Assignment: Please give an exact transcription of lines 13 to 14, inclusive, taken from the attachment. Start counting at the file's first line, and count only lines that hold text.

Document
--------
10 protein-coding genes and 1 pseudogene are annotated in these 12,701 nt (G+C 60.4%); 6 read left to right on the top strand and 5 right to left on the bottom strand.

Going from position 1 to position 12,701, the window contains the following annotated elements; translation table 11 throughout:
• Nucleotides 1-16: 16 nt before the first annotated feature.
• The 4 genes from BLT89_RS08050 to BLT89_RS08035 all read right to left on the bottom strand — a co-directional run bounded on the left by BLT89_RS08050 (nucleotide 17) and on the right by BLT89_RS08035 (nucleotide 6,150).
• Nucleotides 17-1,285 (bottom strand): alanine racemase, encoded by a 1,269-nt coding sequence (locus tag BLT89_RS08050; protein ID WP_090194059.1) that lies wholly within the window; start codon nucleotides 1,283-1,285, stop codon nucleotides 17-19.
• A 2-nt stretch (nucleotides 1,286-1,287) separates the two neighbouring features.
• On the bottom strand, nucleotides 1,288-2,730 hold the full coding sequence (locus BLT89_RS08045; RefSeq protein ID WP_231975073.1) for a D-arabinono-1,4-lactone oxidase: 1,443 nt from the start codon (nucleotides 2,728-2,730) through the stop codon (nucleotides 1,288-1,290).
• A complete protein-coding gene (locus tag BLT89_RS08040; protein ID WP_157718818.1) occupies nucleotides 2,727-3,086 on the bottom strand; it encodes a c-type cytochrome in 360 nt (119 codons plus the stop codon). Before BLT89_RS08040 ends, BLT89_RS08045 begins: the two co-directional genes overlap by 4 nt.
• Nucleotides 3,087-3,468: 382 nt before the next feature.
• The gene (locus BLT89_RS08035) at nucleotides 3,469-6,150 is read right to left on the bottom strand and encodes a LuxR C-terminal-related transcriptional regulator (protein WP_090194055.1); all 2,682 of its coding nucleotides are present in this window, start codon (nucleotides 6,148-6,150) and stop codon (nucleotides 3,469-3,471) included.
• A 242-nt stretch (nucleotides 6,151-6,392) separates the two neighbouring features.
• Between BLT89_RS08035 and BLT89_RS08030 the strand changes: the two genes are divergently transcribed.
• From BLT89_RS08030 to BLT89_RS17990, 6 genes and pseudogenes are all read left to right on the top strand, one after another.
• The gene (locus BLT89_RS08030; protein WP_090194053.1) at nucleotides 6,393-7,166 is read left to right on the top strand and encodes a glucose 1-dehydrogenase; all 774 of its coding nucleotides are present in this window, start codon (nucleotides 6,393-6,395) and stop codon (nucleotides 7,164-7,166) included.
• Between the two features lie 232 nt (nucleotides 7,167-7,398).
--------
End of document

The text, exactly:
• From BLT89_RS08030 to BLT89_RS17990, 6 genes and pseudogenes are all read left to right on the top strand, one after another.
• The gene (locus BLT89_RS08030; protein WP_090194053.1) at nucleotides 6,393-7,166 is read left to right on the top strand and encodes a glucose 1-dehydrogenase; all 774 of its coding nucleotides are present in this window, start codon (nucleotides 6,393-6,395) and stop codon (nucleotides 7,164-7,166) included.